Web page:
Applying to College
The college application process varies from school to school, but there are some common elements. Your high school counselor, your teachers, and your family are there to help you understand the process and to help you find a good college that fits your needs.
Most colleges use online applications that will ask a variety of questions about your background, your school, and your academic interests, as well as your interests outside of class. Check in with colleges well in advance of deadlines to make sure you understand all the requirements and can answer the questions to the best of your ability.
College application fees vary; many range from $35 to $50 per application. The fee is usually nonrefundable, even if you are accepted. However, many colleges offer fee waivers for applicants if the fee poses a financial barrier to applying. If you need a fee waiver, talk with your high school counselor. The Coalition for Access, Affordability, and Success also offers one simple wee waiver process on its application site that applies to all member schools.
The University of Chicago will automatically waive the $75 application fee for all high school students who are residents of the City of Chicago and who attend school in the city, regardless of school type, and for any student who indicates an intent to apply for need-based financial aid.
Please check out the following organizations for more information on fee waivers:
- The Coalition for Access, Affordability, and Success
- The College Board
- National Association for College Admission Counseling
High School Transcript
Your transcript shows all the courses you have taken and the grades you have earned starting with 9th or 10th grade. It’s your academic record, though it is not the only part of your academic profile. Your high school will send your transcript directly to the colleges you are applying to along with a school profile, which helps colleges interpret your transcript. Your school will also send a final transcript at the end of your senior year to the college you end up choosing to attend, so keep your grades up!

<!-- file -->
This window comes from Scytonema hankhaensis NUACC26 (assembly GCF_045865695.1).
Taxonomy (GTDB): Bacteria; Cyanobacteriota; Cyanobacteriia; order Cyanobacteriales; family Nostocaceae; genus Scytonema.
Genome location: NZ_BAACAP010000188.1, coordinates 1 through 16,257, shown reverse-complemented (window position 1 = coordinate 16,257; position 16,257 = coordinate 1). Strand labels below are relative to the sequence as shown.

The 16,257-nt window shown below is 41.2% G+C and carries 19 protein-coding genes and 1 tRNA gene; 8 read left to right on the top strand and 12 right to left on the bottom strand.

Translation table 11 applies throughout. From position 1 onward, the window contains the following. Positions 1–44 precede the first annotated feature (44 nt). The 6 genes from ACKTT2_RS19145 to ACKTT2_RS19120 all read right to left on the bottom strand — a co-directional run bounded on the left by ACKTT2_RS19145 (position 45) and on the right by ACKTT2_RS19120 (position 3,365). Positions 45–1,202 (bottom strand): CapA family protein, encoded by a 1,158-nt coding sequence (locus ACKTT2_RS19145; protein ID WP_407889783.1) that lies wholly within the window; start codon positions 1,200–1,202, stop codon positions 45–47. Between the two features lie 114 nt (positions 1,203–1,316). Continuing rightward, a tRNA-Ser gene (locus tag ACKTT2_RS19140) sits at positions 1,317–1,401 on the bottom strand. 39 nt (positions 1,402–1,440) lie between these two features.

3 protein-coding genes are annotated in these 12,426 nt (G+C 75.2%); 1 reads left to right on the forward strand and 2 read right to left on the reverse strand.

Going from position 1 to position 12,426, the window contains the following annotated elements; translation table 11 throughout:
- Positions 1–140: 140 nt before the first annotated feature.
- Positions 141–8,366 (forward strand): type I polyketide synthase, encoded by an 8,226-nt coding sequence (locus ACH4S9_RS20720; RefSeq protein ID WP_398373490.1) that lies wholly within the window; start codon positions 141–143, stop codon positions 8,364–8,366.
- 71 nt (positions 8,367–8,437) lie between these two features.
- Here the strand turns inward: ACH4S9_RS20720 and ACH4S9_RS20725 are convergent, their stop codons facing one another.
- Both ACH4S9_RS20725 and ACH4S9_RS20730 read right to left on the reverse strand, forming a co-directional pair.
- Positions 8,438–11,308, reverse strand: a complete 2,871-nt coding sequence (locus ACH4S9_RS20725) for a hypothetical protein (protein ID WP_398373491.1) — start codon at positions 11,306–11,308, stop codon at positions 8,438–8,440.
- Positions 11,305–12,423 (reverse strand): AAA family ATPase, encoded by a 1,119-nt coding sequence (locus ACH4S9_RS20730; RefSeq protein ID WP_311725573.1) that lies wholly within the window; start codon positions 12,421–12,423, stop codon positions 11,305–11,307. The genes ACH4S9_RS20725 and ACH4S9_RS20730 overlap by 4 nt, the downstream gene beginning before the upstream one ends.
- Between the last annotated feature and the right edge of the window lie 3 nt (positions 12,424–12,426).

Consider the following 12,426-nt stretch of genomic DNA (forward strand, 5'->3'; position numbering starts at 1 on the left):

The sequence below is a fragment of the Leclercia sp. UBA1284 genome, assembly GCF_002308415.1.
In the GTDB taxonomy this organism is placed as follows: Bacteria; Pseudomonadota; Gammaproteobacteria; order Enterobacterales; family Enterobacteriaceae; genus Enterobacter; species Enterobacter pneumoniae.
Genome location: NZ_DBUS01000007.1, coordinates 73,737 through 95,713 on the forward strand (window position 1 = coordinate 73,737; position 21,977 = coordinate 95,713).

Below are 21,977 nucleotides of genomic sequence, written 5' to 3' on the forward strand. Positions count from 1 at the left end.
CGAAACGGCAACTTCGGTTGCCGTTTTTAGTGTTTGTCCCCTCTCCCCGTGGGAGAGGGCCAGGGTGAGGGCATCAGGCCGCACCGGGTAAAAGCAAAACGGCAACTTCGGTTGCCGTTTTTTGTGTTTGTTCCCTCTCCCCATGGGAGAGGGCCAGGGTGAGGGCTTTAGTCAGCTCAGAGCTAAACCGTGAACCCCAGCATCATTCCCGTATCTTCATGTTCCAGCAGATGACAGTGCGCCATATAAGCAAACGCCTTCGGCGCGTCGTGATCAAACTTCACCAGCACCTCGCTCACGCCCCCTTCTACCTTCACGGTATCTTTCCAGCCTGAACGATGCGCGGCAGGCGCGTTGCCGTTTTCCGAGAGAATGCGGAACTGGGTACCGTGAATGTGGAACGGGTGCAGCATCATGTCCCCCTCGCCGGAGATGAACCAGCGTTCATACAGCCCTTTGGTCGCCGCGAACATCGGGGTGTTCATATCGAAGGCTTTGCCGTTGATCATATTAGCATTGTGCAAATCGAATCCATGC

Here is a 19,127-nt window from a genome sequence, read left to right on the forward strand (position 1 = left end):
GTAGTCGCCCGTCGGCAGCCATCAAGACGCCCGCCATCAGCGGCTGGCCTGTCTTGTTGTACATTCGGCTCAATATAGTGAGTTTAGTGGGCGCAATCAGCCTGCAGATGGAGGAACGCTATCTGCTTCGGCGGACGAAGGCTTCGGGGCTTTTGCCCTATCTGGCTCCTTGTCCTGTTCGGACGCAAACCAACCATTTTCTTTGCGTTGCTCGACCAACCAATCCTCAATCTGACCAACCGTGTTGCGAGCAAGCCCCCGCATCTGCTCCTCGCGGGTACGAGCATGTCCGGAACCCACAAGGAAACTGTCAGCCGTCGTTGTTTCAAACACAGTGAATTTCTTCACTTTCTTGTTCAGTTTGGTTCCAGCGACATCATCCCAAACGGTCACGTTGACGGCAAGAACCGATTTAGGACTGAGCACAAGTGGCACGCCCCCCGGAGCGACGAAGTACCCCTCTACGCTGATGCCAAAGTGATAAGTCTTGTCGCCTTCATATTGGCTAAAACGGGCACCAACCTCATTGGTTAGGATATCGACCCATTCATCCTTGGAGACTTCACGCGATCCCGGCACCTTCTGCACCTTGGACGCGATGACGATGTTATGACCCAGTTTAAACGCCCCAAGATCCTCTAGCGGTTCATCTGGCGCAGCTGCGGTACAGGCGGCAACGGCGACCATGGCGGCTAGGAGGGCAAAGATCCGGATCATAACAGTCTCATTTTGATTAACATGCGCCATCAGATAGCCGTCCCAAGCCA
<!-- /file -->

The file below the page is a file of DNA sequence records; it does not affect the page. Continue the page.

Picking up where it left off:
Admissions Test Scores
Many colleges require you to submit SAT or ACT scores. These tests are tools for measuring a student’s ability to do college-level work. Scores are sent directly from the testing organization to colleges.
Letters of Recommendation
Many colleges ask you to submit one or more letters of recommendation from a teacher, counselor, or other adult who knows you well. Make sure to talk to your potential recommenders well before deadlines so they have adequate time to write good letters for you.
Your essay plays a very important role. Whether writing about yourself or a specified topic, the goal is to reflect on who you are and how you think, and to write with clarity and your own voice. The best part of your college application essays is that they are totally in your control! They will help the admissions office to get a feel for who you really are, and are a great way to showcase your personality.
Many colleges offer opportunities for you to interview on campus or with alumni in the local area. While not required for most colleges, you can take advantage of this opportunity to make a personal connection with someone who knows the school well, to learn more about the school, and to make an impression.
Auditions and Portfolios
If you are applying for music, art, theater or some other performance-related subject, you may have to provide samples of your work to demonstrate your ability. Some schools also offer any applicant the opportunity to upload supplemental materials as part of a holistic review. Check out if the schools that you’re thinking of applying to ask for or allow supplements. It’s also helpful to check the guidelines for how each college handles them, too.